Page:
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Heroines of Asian Martial Arts Films

When Michelle Yeoh became the first Asian woman to win an Oscar as best actress for her performance in Everything, Everywhere, All at Once last March she said, “this is proof- dream big and dreams do come true”, adding that her win “is for Asian community and anyone who has ever been identified as minority”.


Although Asians have been a minority in the Hollywood film industry since its inception, compared to Hollywood, Asian cinema has seen many more female action stars who inspire both empowerment and awe.

Before Michelle Yeoh splashed onto World cinema as one of the most spectacular kung fu stars in work like Police Story III: Supercop (1992), The Heroic Trio (1993), Wing Chun (1994) and Crouching Tiger Hidden Dragon (2000), there was already a rich Asian legacy of strong female roles in action and martial arts films.

The genre emerged and flourished almost at the same time as cinema itself, dating back to the 1920s, although it had its great revival towards the end of that decade with the development of the Shanghai film industry. These first wuxia (martial arts) films were set in ancient China and drew heavily on Chinese folklore and classics and comprised over 60% of the entire film production of those years. The action girls in these stories were not delicate violets, nor damsels in distress, but true heroines, fighting against male villains on equal terms.

Each studio had at least one actress in whom they put their trust for leading roles in these epic films, although there were four predominant ones: Fan Xuepeng and Xu Qinfang at the Youlian studio, Wu Lizhu at Yueming, and Xia Peizhen at Mingxing. To these must be added such well-known stars as Hu Die.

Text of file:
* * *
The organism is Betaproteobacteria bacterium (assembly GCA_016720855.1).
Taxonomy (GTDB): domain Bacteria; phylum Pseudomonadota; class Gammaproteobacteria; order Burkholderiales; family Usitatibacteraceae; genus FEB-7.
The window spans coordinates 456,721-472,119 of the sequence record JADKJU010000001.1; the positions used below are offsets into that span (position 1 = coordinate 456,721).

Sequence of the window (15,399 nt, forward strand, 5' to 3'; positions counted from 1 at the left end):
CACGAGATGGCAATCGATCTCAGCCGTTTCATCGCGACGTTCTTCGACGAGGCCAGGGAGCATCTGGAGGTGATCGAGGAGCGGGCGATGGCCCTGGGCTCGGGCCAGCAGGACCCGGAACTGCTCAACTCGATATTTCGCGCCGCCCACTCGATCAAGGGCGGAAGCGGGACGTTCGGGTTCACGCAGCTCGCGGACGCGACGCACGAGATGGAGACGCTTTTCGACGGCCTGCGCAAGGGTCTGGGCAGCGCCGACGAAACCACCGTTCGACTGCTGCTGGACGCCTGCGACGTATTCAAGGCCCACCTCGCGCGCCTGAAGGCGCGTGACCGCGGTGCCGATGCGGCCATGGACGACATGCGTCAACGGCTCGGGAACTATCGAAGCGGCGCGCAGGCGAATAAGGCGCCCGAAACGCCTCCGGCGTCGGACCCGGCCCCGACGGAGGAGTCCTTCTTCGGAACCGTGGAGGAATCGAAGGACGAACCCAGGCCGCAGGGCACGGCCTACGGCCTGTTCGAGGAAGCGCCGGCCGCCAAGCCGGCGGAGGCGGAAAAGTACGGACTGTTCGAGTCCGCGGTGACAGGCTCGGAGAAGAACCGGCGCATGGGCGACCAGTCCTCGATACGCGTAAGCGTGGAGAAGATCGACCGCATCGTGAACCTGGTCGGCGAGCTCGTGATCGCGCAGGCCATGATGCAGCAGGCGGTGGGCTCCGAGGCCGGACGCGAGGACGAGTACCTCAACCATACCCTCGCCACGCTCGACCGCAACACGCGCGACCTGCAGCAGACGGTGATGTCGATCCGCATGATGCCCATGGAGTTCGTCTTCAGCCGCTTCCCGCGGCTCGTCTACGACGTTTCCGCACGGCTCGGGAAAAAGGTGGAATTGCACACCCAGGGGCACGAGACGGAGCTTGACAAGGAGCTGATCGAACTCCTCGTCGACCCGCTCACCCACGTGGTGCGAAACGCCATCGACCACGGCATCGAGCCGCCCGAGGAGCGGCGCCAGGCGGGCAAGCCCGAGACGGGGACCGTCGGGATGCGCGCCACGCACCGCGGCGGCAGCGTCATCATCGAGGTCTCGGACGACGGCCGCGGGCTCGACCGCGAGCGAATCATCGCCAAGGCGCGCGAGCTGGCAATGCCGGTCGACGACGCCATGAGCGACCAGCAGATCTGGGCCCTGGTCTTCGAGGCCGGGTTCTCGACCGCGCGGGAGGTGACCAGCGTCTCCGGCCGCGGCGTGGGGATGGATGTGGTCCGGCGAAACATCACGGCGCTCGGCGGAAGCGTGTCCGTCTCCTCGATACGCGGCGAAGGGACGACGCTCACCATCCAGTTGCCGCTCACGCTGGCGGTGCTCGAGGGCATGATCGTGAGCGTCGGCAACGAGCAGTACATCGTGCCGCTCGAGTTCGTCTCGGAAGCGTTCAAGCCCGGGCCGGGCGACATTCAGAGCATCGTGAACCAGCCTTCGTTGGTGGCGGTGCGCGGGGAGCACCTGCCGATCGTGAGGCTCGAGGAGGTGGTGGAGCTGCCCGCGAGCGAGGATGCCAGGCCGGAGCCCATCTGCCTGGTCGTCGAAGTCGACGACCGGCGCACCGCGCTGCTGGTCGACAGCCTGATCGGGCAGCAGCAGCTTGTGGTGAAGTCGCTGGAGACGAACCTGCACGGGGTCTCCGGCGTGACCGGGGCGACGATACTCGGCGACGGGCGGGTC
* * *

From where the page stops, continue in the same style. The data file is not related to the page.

Unfortunately, the vast majority of martial action productions from those years are considered lost.

In the early 1930s, when the Kuomintang government banned martial arts films, claiming that they promoted feudalism and superstition, the Shanghai film companies relocated to Hong Kong, where, as a British colony Chinese government censorship didn’t apply. The ban on wuxia films wasn´t lifted until the 1980s.

Hong Kong, beside being a refuge for many of the filmmakers who came from Shanghai, was a city with its own idiosyncrasy and language, the Cantonese, which became a determining factor in the division that would mark Chinese cinema until the 1970s.

The Shanghai companies introduced Mandarin-language wuxia films to Hong Kong and soon the local Cantonese studios responded producing their own martial arts flicks. This led to the rise of Kung Fu films.

Cantonese cinema was low-budget cinema designed for the local market, that produced the so called “seven days wonder” films that were shot in little more than a week, premiered and disappeared in pursuit of the next release. They were movies full of fantasy and martial arts imbued with a musical and classical style accompanied by a series of more urban films influenced by spy films, James Bond ´style.